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The English High Court has recently confirmed that its wide powers to grant injunctions include the granting of "Notification Injunctions". A Notification Injunction requires a Defendant to give advanced notice to a Claimant if the Defendant intends to dispose of assets over a certain value threshold. It provides similar protection to an Order freezing the Defendant's assets but imposes less of a burden on the Claimant, conceivably increasing the Court's willingness to grant such an injunction.
International parties who are regularly involved in large transactions, which often involve cross-border issues and multiple parties from multiple jurisdictions, are likely to be aware of the possibility of obtaining a Worldwide Freezing Order. Such an Order is generally available in circumstances where a dispute arises and there is a risk that the other party may dispose of assets in order to avoid enforcement of a judgment against them.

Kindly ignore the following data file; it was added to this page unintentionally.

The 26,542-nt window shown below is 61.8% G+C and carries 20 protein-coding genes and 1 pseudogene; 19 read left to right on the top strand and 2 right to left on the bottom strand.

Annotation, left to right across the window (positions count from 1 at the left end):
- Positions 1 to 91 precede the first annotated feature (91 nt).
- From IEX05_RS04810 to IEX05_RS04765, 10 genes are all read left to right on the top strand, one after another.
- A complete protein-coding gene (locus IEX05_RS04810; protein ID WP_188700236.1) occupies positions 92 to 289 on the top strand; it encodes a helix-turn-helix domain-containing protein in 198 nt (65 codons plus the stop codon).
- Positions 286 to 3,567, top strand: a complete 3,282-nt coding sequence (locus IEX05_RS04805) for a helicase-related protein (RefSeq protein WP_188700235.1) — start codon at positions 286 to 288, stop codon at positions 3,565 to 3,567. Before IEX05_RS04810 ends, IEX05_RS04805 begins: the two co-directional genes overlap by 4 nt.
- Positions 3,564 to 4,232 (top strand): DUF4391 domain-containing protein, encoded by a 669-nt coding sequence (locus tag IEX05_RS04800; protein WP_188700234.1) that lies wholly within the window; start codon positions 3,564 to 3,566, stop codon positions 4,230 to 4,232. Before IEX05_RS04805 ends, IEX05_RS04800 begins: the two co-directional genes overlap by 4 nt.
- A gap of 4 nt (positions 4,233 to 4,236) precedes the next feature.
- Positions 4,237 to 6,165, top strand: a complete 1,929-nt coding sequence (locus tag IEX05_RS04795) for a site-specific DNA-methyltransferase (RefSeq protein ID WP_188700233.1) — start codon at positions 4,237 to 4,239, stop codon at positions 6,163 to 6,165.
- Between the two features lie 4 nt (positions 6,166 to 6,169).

Because of the nature of a Freezing Order, the Courts have described them as a "nuclear" weapon of the law, and therefore the Courts set a high evidential threshold before it will exercise its discretion to grant such an Order. Helpfully, the Courts have acknowledged that a Notification Injunction is "plainly a less invasive interference with the defendant's rights".
While in practice the Courts are likely to remain faithful to the underlying principles governing the granting of a Freezing Order, the recent confirmation of the availability of a Notification Order as a "less invasive interference" may see a trend towards the Court adopting an approach that reflects its less draconian nature. Therefore a Notification Injunction should be considered as an alternative to a Freezing Order in circumstances where it offers suitable protection or there is doubt as to whether a Court would grant an Freezing Order on the evidence available.